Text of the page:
Lectures

Disrupting medical anthropology: Views from Kenya and Cameroon on how to build a more inclusive discipline

Medical anthropologists often strive to disrupt typical public health and medical discourses, in part by questioning the broader applicability of individualized psychological concepts and biomedical diagnoses outside of the small, privileged Western circles from which these constructs originate (Henrich et al. 2010). However, within our own discipline, access to theoretical innovations and conversations remain decidedly siloed and one-sided. Scholars have …

Lectures

Working in a Fracture Zone: Learning to Research Mental Health from Multiple Cultures

We are an ensemble cast. As such, it is perhaps appropriate that one of the first places where we all came together as a team had at one point been a set for a Canadian television show. Now the buildings are owned by the First Nations, an Anishinaabek community, with whom we were partnered. We came together through a series …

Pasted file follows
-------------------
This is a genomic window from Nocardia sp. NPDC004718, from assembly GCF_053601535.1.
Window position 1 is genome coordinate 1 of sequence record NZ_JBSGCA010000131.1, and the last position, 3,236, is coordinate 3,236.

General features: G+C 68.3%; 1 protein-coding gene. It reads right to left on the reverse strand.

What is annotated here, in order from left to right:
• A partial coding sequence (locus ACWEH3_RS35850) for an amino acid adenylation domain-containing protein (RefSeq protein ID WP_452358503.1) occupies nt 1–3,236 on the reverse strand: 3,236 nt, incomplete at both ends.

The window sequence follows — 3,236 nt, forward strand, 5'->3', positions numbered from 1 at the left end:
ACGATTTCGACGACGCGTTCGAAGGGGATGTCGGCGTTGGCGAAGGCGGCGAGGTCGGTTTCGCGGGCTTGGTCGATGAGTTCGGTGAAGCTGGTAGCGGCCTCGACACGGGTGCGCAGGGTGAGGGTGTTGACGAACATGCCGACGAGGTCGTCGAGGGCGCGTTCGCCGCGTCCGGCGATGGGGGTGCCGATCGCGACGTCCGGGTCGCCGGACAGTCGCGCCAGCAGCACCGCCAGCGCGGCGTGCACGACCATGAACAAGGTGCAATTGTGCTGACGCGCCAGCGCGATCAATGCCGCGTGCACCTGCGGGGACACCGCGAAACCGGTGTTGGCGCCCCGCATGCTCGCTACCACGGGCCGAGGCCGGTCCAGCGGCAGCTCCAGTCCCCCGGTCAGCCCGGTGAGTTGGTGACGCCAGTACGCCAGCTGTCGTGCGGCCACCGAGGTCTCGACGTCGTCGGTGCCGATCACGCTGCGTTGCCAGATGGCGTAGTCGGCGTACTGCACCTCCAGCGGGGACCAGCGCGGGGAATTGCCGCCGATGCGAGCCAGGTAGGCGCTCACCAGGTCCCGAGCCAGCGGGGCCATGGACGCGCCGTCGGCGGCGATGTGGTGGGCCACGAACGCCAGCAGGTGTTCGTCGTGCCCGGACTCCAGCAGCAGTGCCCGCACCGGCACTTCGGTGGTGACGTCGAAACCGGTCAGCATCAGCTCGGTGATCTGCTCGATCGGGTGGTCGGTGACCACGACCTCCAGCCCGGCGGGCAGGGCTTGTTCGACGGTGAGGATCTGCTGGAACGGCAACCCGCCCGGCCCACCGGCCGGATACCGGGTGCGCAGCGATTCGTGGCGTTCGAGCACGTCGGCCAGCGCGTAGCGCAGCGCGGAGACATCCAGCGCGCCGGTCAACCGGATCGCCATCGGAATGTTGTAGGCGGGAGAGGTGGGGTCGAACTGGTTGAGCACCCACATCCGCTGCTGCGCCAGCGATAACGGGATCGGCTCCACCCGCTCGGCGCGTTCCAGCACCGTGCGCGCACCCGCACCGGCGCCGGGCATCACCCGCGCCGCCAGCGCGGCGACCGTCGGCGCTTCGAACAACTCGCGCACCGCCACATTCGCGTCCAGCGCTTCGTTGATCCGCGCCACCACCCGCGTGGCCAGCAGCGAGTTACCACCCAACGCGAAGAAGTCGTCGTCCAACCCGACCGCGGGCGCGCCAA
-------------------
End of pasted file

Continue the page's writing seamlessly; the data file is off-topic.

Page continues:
Lectures

Introduction: Working Definitions: Making and Unmaking “Medical Anthropology” around the World

Anthropology’s interest in health, illness, prevention, and treatment is longstanding and increasingly robust. In this era of medical development, epidemics and pandemics, and debates in both the oft-called “Global North” and “Global South” over anthropology, colonialism, and associated prefixes (post-, neo-, de-), the constellation of theory and praxis known as medical anthropology has traveled fast and far. In this Somatosphere